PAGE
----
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Letters to the editor

Looking forward to Chapter Two

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Page 3 of 6

Imagine in 10 years a skateboard park beside the hydro lines that may or may not have been upsized to over double the present strength (230 to 500 kV, just like Tsawwassen was) but what is worse, the bike park is right underneath. You see your kids playing there every time you go to town. Is this thought making you happy?

Pioneer Park is plenty big enough for the skateboard park without cutting any of the beautiful cedar trees (heaven forbid), make it work. I remember reading the "Things to Do" list upon which was to take down the fence at Pioneer Park... enough said about that.

Now for the legacy. The park and ride, of which people have said there will be "no legacy" is staring you in the face. Can you not see a fabulous bike park sitting there beside the creek? Would VANOC help fund such an endeavour, putting some of its hard-earned profits to good use? Don't know... not my department.

Well I hope you all have a great New Year. Make it so!

Richard Klinkhamer

Pemberton & Whistler

 

Marketed beliefs and unbeliefs

At this time of the year every year, we are asked to believe in the Christmas story. It seems as if this year all year, young Canadian athletes have been asking, "Do you believe?" in the Olympic story. It has been many years since I have considered either part of the Christmas story credible. I can't remember when Santa died. I know my belief in gift giving began to wither when I noticed people with money were exchanging gifts with each other in a vain attempt to make everyone happy. It died when I discovered I couldn't make someone happy. My unbelief grows with each televised attempt to convince me giving a stuffed animal to a "less fortunate" child and a stuffed turkey dinner to a homeless person can make them happy for longer than a TV clip.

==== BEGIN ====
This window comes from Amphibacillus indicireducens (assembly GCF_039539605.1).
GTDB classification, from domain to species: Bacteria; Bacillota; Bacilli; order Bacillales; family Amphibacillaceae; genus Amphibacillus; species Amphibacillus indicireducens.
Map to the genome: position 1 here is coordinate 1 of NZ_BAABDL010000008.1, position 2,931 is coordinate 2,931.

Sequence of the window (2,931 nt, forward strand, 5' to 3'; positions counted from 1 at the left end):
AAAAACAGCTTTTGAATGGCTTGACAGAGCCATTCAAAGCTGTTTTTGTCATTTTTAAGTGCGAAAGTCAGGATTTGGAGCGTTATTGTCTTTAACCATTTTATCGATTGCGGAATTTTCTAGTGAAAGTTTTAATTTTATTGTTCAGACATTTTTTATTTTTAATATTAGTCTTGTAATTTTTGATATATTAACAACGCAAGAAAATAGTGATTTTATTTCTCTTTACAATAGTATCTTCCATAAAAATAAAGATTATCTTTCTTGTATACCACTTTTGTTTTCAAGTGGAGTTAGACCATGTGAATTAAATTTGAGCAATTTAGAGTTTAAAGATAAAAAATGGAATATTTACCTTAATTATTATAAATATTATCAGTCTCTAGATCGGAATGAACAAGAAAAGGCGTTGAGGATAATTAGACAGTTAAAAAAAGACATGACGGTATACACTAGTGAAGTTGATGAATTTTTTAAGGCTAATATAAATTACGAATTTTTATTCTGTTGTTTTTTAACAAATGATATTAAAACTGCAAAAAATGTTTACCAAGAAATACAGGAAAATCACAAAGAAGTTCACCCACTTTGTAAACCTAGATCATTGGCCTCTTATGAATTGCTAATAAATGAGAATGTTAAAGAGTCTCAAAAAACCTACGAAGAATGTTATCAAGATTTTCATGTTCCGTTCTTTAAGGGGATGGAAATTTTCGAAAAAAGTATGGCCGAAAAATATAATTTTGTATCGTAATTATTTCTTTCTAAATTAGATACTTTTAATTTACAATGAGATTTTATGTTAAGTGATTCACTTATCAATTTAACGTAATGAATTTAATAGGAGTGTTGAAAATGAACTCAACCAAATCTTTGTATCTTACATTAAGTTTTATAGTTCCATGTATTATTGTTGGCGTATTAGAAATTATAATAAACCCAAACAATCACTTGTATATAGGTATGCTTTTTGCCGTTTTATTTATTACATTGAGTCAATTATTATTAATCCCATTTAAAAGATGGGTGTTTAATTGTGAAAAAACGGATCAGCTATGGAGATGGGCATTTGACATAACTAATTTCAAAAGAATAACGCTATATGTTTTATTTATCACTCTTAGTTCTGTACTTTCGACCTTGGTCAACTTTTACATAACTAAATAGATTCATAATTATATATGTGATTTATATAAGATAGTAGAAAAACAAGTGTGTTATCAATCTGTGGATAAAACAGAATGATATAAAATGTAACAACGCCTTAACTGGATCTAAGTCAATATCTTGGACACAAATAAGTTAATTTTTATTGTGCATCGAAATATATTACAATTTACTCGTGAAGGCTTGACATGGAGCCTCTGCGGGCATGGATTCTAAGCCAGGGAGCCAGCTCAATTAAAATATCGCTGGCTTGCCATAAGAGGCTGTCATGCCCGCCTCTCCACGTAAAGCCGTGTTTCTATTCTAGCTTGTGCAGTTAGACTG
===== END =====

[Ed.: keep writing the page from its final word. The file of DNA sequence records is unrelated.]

I have no problem accepting as fact that about 2,000 years ago a baby named Jesus was born in Bethlehem. I have no doubt while Jesus learned to be a carpenter he developed a view of life which so threatened the keepers of the prevalent view they crucified him. There is no question that the essence of Jesus's view that we "love one another..." will have to quickly become a dominant part of our prevalent view if it matters we survive. However I find the rest of the Christian narrative church fathers created completely unreasonable especially the part about the virgin birth. Knowing Jesus was a child of love is actually more appealing to me than the marketed belief he is the "Son of God."